Movie Review: 'Fruitvale Station'

Oscar Grant (Michael B. Jordan), seen here with his young daughter (Ariana Neal), meets a tragic death before he can turn his life around in “Fruitvale Station.”

AP Photo/The Weinstein Company, Cait Adkins

Oscar Grant (Michael B. Jordan), seen here with his young daughter (Ariana Neal), meets a tragic death before he can turn his life around in “Fruitvale Station.”

Although it debuted six months ago during the Sundance Film Festival, “Fruitvale Station” arrives in Memphis with the immediacy of a news dispatch and the urgency of a tent-revival sermon. In the wake of the Trayvon Martin verdict, this compassionate portrayal of the last day in the life of a 22-year-old black man reclaims the humanity of victims transformed into political symbols. In doing so, it provides context for much of black America’s distrust of the justice system, a distrust that dismays those who think it was the news media and not George Zimmerman’s bullet that “injected race” into the Martin killing.

This film publicity image released by The Weinstein Company shows, from left, Michael James, Michael B. Jordan, Trestin George, Thomas Wright, Kevin Durand and Alejandra Nolasco in a scene from 'Fruitvale Station.' (AP Photo/The Weinstein Company, Ron Koeberer)

Photo by Ron Koeberer

This film publicity image released by The Weinstein Company shows, from left, Michael James, Michael B. Jordan, Trestin George, Thomas Wright, Kevin Durand and Alejandra Nolasco in a scene from "Fruitvale Station." (AP Photo/The Weinstein Company, Ron Koeberer)

The Zimmerman jurors may have returned the only logical verdict available to them, given the evidence and instructions presented at the trial, but at the same time they delivered a potent affirmation that young black men are considered inherently suspicious and as expendable and superfluous as roadkill. As if in prophetic response, “Fruitvale Station” sheds the hooded sweatshirt of demonizing caricature to deliver a full if sympathetic dramatized portrait of Oscar Grant, an unarmed Oakland man shot and killed by a Bay Area Rapid Transit police officer shortly after 2 a.m. on New Year’s Day 2009, while he was returning from a San Francisco fireworks display. Grant was lying face down when he was killed by officer Johannes Mehserle; the officer said he thought he was holding his Taser when he discharged his pistol. Mehserle was convicted of involuntary manslaughter and served 11 months of a two-year sentence in Los Angeles County Jail.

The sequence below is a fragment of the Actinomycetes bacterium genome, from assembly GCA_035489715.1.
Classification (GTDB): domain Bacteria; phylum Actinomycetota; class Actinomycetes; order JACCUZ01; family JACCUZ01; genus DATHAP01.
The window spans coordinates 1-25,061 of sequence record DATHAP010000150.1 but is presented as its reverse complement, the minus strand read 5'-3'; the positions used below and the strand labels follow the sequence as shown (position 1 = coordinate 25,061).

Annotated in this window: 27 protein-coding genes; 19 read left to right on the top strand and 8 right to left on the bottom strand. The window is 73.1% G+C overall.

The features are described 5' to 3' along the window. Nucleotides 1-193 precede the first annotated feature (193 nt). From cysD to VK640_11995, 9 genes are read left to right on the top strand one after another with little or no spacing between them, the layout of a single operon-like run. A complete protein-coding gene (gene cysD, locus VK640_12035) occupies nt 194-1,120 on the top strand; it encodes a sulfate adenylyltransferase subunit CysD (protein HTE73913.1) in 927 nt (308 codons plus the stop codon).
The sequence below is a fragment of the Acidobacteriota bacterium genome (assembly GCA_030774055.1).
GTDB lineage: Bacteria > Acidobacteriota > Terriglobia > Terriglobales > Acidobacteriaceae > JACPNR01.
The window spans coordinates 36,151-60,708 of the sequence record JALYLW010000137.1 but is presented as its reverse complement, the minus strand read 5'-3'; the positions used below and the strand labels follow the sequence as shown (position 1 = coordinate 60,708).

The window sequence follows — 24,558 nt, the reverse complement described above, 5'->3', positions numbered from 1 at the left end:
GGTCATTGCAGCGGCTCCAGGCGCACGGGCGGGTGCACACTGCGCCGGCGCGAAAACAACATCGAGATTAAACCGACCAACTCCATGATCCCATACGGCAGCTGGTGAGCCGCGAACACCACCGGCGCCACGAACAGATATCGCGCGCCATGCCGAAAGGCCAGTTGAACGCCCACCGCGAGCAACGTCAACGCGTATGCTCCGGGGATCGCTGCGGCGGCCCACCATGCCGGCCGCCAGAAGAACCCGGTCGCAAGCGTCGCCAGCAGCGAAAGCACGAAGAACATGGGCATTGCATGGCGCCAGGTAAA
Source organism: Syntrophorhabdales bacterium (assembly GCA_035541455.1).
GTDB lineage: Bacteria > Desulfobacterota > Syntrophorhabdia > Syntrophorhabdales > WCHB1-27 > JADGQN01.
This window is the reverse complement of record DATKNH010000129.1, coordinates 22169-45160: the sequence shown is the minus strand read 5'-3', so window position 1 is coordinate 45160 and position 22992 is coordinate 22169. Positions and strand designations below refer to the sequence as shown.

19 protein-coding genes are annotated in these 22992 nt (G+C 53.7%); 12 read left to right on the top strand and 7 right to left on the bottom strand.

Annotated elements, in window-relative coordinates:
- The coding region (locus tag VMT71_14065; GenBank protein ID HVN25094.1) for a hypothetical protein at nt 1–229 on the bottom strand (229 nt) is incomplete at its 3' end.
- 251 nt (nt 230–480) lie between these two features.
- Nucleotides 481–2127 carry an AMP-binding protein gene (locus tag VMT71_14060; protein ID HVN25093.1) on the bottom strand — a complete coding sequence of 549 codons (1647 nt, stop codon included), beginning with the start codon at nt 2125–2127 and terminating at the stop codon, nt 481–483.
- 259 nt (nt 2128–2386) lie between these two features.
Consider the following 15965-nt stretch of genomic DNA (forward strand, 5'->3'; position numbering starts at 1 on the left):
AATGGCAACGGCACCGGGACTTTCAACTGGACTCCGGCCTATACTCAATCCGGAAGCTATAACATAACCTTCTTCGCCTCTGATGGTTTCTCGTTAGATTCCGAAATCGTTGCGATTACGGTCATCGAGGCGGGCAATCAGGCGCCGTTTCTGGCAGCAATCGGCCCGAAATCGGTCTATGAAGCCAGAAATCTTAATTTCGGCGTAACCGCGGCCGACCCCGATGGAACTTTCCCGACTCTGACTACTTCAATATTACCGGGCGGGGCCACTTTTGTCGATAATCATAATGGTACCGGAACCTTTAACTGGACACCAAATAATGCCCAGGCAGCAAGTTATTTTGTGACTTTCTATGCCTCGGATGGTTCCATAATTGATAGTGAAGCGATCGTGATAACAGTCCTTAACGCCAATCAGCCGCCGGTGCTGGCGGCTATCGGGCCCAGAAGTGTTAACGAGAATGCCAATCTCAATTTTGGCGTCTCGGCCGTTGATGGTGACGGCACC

One major difference in the summary death sentences of the Trayvon Martin and Oscar Grant cases is that Grant was killed in front of numerous witnesses, many of whom captured the event on cell phone cameras. Debuting writer-director Ryan Coogler, 27, a native of Oakland, opens “Fruitvale Station” with a clip from one of those cameras before taking us into his depiction of Grant’s final hours, with Michael B. Jordan of “The Wire” as the doomed young man.

Based on fact but with much imagined incident, “Fruitvale Station” presents Grant as a conflicted figure on the verge of a better, more responsible life. “I want to start over,” he says, in one of many moments limned with tragic irony, given our awareness of his fate. (Oscar’s loving mother is the one who insists he take the train to San Francisco, on the theory that public transportation is safer than driving.)

As seen here, Grant has a young daughter (Ariana Neal) he desperately loves, and he is committed to the girl’s mother (Melonie Diaz). He is a charmer and a dissembler with a prison record; he also is recently unemployed, having been fired from a grocery store job for habitual lateness. He begins the movie as a dope dealer, but before the sun sets, he has dumped his marijuana and become determined to regain legitimate employment. An incident at a gas station reveals he is kind to animals, although his kindness proves irrelevant. If this saintly trajectory makes Grant’s story into something of an allegory of martyrdom, Coogler and Jordan insist on the man’s authenticity, which they convey through his warmth and humor, his short temper and his self-deluding optimism; the Oakland locations, meanwhile, keep the character embedded in reality. Coogler obviously knows this environment and its people, and the movie’s family scenes — Octavia Spencer of “The Help” is Oscar’s mother — are believably warm and chaotic, and rich in distinctive, convincing detail. The child of a community organizer and a probation officer, Coogler — who worked for several years as a youth counselor in San Francisco — presents the tragic arc of this narrative in a straightforward, non-exploitative manner, but he refuses to keep his material at an intellectual distance; he doesn’t end the film with a fade-out or cut to black at the transit station but takes us to the hospital, to the mother’s prayer circle in the waiting room. We know what’s coming, but when the bad news arrives, the impact is devastating.

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